In a previous blog post, I mentioned that it was considered good practice to keep your controllers skinny and add the bloat to your model. However, this is not always desirable.
Using service objects we can try and keep both our controller and model lean, readable and easier to test. This will make everyone happy.
What are Service Objects?
Service Objects are plain old Ruby Objects (PORO). They are created to remove the bloat from your controller and/or model.
It is intended to move business logic into separate files that you can be used elsewhere.
Service objects should adhere to the single responsibility principle. This means that your service object should focus on doing one thing.
It is important that your service object method returns something substantial and meaningful like an object.
Let’s look at an example of code that needs to be refactored. In the example below, we’ll have an Employee’s controller that renders the employees details but what we’ll be focusing on is the calculation of federal and provincial taxes (This is not based on actual tax rates in Canada).
class EmployeesController < ApplicationController before_action :set_employee, only: [:show, :edit, :update, :destroy] # GET /employees/1 # GET /employees/1.json def show @federal_tax = @employee.salary / 10 @provincial_tax = @employee.salary / 20 end end
So you can see that we are calculating the tax rates and storing them in an instance variable to be rendered in the show view. This works but isn’t optimal.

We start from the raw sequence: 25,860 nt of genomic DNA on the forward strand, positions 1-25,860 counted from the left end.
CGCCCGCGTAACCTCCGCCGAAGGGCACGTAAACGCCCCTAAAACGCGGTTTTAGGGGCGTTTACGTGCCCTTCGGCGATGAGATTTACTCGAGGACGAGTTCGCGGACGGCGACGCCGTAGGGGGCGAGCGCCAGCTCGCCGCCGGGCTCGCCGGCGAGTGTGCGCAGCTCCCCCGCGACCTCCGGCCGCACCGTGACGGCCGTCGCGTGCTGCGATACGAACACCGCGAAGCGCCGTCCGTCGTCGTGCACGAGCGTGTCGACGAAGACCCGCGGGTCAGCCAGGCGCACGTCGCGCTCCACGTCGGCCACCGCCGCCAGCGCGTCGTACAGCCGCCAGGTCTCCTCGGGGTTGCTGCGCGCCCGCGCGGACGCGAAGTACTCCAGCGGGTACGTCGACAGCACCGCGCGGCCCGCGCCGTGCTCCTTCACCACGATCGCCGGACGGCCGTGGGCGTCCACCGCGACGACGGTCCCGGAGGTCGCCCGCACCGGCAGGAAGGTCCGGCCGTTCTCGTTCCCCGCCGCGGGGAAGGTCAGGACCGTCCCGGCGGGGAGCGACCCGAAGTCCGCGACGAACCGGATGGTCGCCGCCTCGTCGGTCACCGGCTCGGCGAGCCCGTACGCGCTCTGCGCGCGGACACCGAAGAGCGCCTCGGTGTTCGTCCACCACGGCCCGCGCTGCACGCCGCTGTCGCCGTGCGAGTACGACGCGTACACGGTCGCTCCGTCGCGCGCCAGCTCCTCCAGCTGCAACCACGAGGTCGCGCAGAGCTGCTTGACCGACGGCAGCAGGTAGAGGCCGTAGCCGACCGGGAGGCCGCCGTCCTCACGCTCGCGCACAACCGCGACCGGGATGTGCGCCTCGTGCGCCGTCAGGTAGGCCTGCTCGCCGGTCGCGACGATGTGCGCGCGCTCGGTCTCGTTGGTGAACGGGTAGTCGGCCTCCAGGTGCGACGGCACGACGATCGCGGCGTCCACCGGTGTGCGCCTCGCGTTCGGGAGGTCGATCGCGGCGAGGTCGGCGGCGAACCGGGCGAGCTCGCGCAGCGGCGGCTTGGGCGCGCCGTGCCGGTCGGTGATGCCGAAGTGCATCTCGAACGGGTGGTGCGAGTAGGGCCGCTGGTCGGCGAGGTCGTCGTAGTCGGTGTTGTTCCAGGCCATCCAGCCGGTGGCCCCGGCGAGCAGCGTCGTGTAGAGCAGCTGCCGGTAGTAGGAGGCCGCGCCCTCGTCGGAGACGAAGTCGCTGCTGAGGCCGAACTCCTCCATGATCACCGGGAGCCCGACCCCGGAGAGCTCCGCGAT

Let’s see how service objects can help us.
How do we use a Service Object?
The first thing we need to is to create a services folder under the app directory. Rails will autoload anything under the app directory.
Then we will create a class called ApplicationService that our service objects will inherit from.
class ApplicationService def self.call(*args, &block) new(*args, &block).call end end
This above class method creates a new instance of the class with the arguments that are passed into it and calls the call method on the instance.
Let’s look at an example to make sense of what that means.
Let’s create a service object that converts kilometres into meters.
class KilometresToMeters attr_reader :measurement def initialize(measurement) @measurement = measurement end def call measurement * 1000 end end
If we didn’t inherit from the ApplicationService, this is what our service object would look like in our controller.
def calculate @distance = KilometresToMeters.new(params[:value]).call end
Here is the same call using the ApplicationService inheritance. Since we created an instance of the class in our ApplicationService, we don’t need to do it when we use the service object in the controller.
def calculate @distance = KilometresToMeters.call(params[:value]) end
It isn’t the biggest change but I prefer this way of shortening the service object call and it increases the readability of the code.
Now let’s implement our service objects for our tax calculator.
class FederalTaxAmount < ApplicationService attr_reader :salary def initialize(salary) @salary = salary end def call salary / 10 end end
Let’s repeat the process for the provincial tax calculation.
# frozen_string_literal: true class ProvincialTaxAmount < ApplicationService attr_reader :salary def initialize(salary) @salary = salary end def call @salary / 20 end end
Now that we have created our service objects, let’s see what they will look like in the controller.
def show @federal_tax = FederalTaxAmount.call(@employee.salary) @provincial_tax = ProvincialTaxAmount.call(@employee.salary) end
This controller looks cleaner than what we used in the beginning. This was a simple example for illustration purposes but you can imagine how this could clean up a larger and more complex controller.
The service objects have also made it easier to determine what our application is doing.
Here is a view of what the services folder looks like.
Looking at the services folder of this simple application gives you a very good idea of what this application does. This can also be very helpful for larger projects.
I hope you found this blog helpful and that you can implement a service object in your next project to keep you controllers and models lean.